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Pelicans Rookie Herb Jones Has Established Himself As One Of The NBA’s Most Fearsome Defenders

Every now and then, Herb Jones takes over a game. The stretches aren’t lengthy, nor are they anything more than infrequent glimmers. But they surely occur.

Scoring and creation explosions, plays typically associated with a takeover, are not his signature. His moments of magic are more subtle: an aptly time a cut to score inside, prying away a steal to spark the fast break, or slithering over a screen and coaxing a scorer into an imprudent decision. They’re all the sorts of events that help tie together possessions without headlining each result.

For any player, these moments would be noteworthy. But they draw even more praise when they’re being performed by a second-round rookie on a 9-21 team that’s missed its superstar forward all season. That’s exactly what Jones has brought to the New Orleans Pelicans: a bright spot amid an increasingly frustrating campaign.

As the team’s premier on-ball stopper, he’s entrusted by New Orleans’ coaching staff to wrangle with an assortment of lead initiators. His matchup data is a Mount Rushmore of stars such as Luka Doncic, Paul George, Trae Young, Donovan Mitchell, and Ja Morant. Already, he’s spent at least 20 possessions on seven different All-Stars. Lower the possessions threshold slightly and others like James Harden, Kevin Durant, and Devin Booker enter the frame.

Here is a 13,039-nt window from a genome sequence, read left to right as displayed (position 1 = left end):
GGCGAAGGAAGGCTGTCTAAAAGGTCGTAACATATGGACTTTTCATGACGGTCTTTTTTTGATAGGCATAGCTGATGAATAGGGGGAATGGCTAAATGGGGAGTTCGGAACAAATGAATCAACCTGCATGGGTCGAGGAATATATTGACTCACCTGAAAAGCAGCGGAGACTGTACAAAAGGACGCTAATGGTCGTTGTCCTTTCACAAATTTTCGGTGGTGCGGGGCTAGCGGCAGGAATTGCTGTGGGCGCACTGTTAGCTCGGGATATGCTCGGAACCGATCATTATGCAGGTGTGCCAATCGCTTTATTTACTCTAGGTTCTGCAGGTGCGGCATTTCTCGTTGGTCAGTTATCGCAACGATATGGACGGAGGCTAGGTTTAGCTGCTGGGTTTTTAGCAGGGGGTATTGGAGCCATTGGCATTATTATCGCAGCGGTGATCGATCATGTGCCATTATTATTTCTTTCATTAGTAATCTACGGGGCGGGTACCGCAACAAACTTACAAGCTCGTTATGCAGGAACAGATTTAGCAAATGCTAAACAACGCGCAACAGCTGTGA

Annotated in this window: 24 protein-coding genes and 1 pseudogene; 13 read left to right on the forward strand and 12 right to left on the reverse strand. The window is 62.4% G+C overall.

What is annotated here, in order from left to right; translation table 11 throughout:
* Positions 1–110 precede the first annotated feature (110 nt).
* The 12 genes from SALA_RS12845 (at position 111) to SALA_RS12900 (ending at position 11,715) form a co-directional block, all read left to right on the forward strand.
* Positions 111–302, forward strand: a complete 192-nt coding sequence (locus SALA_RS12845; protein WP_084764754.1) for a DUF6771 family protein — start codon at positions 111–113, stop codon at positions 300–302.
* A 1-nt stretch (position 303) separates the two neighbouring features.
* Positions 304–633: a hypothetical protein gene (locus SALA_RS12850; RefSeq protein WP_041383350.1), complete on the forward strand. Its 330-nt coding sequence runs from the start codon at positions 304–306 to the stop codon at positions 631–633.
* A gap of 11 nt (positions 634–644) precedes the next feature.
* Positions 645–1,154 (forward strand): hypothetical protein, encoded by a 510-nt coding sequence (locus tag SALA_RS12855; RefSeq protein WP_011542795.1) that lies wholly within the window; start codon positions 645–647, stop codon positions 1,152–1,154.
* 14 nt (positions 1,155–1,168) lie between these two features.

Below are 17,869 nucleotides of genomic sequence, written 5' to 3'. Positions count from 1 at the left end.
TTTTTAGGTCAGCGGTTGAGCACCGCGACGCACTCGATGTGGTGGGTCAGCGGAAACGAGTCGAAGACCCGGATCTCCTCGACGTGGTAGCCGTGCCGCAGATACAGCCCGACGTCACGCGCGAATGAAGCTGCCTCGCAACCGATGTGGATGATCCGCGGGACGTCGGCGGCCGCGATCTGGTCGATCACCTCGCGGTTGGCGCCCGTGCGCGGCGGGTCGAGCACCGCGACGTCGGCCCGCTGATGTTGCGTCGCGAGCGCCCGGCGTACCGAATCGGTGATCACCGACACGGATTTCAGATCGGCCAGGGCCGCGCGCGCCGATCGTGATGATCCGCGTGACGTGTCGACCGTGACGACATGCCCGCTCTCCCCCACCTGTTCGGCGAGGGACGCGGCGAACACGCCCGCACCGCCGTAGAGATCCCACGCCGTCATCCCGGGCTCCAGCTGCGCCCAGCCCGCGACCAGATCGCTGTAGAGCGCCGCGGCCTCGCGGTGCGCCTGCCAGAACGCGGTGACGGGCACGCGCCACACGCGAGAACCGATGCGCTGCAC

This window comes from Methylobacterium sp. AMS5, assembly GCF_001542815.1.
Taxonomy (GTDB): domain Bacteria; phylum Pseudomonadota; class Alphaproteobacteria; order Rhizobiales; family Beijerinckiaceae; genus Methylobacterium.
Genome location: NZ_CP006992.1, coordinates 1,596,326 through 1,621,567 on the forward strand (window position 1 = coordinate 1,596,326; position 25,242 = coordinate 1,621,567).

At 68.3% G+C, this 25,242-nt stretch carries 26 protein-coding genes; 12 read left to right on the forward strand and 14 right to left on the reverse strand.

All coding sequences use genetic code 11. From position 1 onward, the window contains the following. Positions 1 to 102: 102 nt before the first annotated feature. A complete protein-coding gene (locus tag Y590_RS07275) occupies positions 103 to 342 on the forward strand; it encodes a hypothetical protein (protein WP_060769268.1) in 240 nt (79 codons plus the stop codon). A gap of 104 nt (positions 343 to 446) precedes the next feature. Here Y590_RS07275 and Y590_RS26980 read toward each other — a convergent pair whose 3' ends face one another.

Jones is not yet performing at the level of an All-Defensive selection, although it must be stressed that has more to do with how high the bar is to earn that distinction. Yet he’s indicating a future where he could become a stalwart on those teams, which is incredibly promising. Gliding around screens, he stays attached to ball-handlers. He’s light on his feet, swivels his hips to change directions with ease, and wields hands dexterous enough for silent cookie jar thievery.

At 6’8 with a 7-foot wingspan, he’s astonishingly fluid for someone his size. That intersection of size and physical tools enables him to defend up and down the perimeter creator spectrum. Big wings, powerful guards, shifty creators — Jones looks at home against any of them.

Despite assuming such star-studded battles, Jones is averaging only four fouls per 36 minutes. While that may seem like a relatively high mark, a rookie who operates with such physicality and audacity against elite players generating that number is less concerning than it seems on the surface. As he further assimilates to NBA competition and begins to understand the nuances and tendencies of each player, everything he already excels at will heighten.

Jones isn’t merely guarding a bunch of stars and periodically putting together standout clips. New Orleans tasks him with those responsibilities because of merit, not solely pre-draft reputation or practice reps. His plus-1.8 Defensive Estimated Plus-Minus ranks 30th league-wide and second among all rookies. His 1.8 percent block rate and 2.2 percent steal rate are in the 99th and 94th percentiles among wings, according to Cleaning The Glass.